Huge warning boards recently erected at the Matara end of the Southern Expressway carry an unusual caution: “Danger – Peacocks Ahead”.
“After the Galle-Matara stretch of the Southern Expressway opened in March we found that dozens of peafowl were colliding with vehicles,” said an expressway official, explaining why the boards were erected.
The accidents are mostly fatal for the poor peafowls but also result in severe damage to vehicles.
“Suddenly there was a loud bang and the large windscreen of the luxury bus we were travelling in got smashed in,” said a recent traveller, H.B.J. Palitha, describing the moment when a peafowl hit his vehicle. “It was lucky that the collision ended with only damage to the windscreen.”
“The peafowl was gasping for air and died soon afterwards. We had to waste time stranded on the expressway until police arrived to record the incident.” More than 10 buses plying the expressway have been damaged to date due to collisions with peafowl, said K.G. Karunasena, who works as a bus driver on the route.
“Being large birds, peafowl cross the expressway flying low. This is the worst possible height at which a collision can happen, and as they appear from nowhere we don’t have time to slow down our vehicles,” he said.
“Even now, collisions still occur,” Mr. Karunasena said; a double cab travelling in front of him last month had been hit by a peafowl.
Peafowl naturally prefer open areas so the clearances made for the Southern Expressway have provided them an ideal habitat. Peafowl in the area would have been attracted to this newfound playground as the land was being cleared but with the opening of the expressway their playground has turned into their deathbed
Peafowls traditionally inhabit dry zone areas and were not common in this area a decade ago but they have rapidly multiplied in the past few years, local villagers say.
Luckily for these avian victims of the expressway Sri Lanka’s only Wildlife Hospital, managed by Wildlife Conservation Society of Galle (WCSG), is at Hiyare, close to the expressway. WCSG President Madura de Silva says the hospital receives several peafowl victims each month. He said that collisions even happened on the Galle-Colombo stretch but the number of victims increased drastically soon after the Galle-Matara portion of the expressway opened six months ago.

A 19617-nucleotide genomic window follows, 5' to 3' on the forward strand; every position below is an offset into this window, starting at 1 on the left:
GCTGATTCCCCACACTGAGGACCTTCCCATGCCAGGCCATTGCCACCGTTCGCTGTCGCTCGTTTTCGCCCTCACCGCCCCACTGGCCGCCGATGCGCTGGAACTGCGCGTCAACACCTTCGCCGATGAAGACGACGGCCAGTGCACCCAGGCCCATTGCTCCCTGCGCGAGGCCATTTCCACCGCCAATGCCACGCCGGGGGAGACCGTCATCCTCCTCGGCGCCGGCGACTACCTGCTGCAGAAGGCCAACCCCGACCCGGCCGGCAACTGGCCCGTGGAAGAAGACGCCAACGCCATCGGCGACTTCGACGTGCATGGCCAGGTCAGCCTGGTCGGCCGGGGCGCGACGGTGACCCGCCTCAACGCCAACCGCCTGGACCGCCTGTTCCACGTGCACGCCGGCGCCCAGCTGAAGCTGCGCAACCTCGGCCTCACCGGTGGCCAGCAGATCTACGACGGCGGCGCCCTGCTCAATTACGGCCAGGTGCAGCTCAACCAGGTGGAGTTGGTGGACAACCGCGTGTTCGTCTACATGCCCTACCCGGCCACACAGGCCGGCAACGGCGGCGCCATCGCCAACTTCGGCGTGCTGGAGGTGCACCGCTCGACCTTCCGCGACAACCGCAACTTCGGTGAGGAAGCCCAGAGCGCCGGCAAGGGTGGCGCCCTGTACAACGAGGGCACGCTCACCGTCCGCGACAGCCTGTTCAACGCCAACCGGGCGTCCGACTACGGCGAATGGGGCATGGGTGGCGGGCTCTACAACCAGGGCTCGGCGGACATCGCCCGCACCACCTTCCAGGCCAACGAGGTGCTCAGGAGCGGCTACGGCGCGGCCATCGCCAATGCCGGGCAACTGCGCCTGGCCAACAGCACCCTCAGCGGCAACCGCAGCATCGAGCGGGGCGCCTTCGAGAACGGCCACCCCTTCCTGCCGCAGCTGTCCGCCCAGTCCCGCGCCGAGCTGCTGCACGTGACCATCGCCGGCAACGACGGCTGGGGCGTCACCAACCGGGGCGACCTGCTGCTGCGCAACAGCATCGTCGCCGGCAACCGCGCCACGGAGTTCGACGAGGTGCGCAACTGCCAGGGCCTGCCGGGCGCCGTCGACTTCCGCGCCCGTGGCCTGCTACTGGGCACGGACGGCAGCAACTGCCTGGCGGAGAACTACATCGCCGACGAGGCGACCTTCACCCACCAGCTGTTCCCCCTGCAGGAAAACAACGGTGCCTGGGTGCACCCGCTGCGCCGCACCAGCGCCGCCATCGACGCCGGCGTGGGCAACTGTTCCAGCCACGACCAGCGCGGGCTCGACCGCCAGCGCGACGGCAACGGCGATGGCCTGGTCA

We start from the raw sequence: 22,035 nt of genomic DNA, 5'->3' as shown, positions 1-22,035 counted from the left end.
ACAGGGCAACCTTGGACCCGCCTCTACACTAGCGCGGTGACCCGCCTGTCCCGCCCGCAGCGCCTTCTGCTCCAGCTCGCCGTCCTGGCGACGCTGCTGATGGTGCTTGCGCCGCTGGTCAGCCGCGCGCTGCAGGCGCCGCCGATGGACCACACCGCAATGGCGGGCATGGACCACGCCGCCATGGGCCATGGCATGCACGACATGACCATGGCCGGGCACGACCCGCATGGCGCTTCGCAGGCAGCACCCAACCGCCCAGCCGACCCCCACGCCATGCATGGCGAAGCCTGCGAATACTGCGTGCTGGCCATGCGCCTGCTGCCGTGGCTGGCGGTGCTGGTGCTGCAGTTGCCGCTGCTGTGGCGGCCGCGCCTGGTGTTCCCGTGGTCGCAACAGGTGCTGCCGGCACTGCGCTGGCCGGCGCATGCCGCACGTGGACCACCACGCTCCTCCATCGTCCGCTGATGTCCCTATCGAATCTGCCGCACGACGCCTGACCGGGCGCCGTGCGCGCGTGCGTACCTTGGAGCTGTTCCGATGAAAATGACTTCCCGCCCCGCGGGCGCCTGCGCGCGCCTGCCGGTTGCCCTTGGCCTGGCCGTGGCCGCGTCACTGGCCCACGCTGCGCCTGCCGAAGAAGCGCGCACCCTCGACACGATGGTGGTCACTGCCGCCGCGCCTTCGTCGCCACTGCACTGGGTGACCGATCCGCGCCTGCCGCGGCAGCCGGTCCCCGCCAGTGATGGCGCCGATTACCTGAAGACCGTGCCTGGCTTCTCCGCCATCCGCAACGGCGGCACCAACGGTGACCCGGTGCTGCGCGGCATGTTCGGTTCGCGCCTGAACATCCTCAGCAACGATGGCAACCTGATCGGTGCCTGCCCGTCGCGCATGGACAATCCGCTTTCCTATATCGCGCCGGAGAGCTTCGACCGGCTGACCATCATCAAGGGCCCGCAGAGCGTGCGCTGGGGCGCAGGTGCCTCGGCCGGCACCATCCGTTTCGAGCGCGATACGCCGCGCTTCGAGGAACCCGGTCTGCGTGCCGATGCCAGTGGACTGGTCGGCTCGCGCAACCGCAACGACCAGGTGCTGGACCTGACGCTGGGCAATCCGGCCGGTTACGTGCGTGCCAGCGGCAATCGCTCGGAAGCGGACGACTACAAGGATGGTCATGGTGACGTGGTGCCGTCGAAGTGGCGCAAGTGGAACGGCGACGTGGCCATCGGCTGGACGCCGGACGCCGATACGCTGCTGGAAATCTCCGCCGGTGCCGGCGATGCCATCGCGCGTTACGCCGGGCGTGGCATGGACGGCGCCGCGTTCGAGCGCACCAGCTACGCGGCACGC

According to Southern Expressway bus drivers interviewed by The Sunday Times most collisions occur in the morning between 6am and 7am when peafowls are active. They do most of their foraging in the early morning and shortly before sunset, which is why accidents are common at these times. The peafowl roam around in small flocks, and this is the time they also usually make their ritualistic dance.
While expressways are built to save travelling time, the risks of a collision killing wildlife, and the risk to human life and property and time spent on official recording of an accident, should make the public think. Surely it would be a good idea to slow down in the areas that are prone to wildlife collision as the large billboards warn?
Plan highways with respect for Mother NatureWith the Government planning the country’s sixth expressway, the 72km Ruwanpura Expressway (E06) that will link Colombo and Ratnapura, environmentalists are stressing the importance of setting up these major roads with minimum damage to the environment.“When it comes to building a new expressway, it is important to avoid taking the easy route sacrificing our wetlands, forest reserves and national parks. Such short-sighted planning and design result in massive long-term ecological harm to the country,” said Rainforest Protectors of Sri Lanka (RPSL) President, Sriyantha Perera. He made these comments based on a recent statement in some media by Deputy Minister (Project) Highways, Ports and Shipping Nirmala Kothalawala that “the proposed expressway would be built on state land and swamps”. Expressways built through flood plains and wetlands end up contributing towards flooding of the surrounding area as the natural storm-water paths become blocked, affecting local people, said Mr Perera.
In June, the Sothern Expressway entrance at Welipanna was flooded and environmentalists allege this was due to water flow being disturbed by the elevated construction across swamps. Environmental Conservation Trust spokesman Sajeewa Chamikara said that while building the three expressways, seven wetland areas and five catchments had been completely or partially damaged. “The highways are located in the south-west monsoon region where heavy showers are expected annually, so this should be a point of concern” Mr. Chamikara added. This is also true for Ratnapura where heavy rains are reported and flooding is a frequent hazard.”
For the planned Ruwanpura Expressway, Rainforest Protectors propose building an elevated expressway above the existing Panadura-Ratnapura highway as the best option without having to further destroy environmentally sensitive habitat, especially the rainforests of Ingiriya and the flood plains of the Kalu Ganga. Let Sri Lanka lead the way in sustainable development in the 21st century on its way to becoming the “Miracle of Asia”, environmentalists say.
Road Number Name Route Length (km)
E01 Southern Expressway (Kottawa-Matara) 128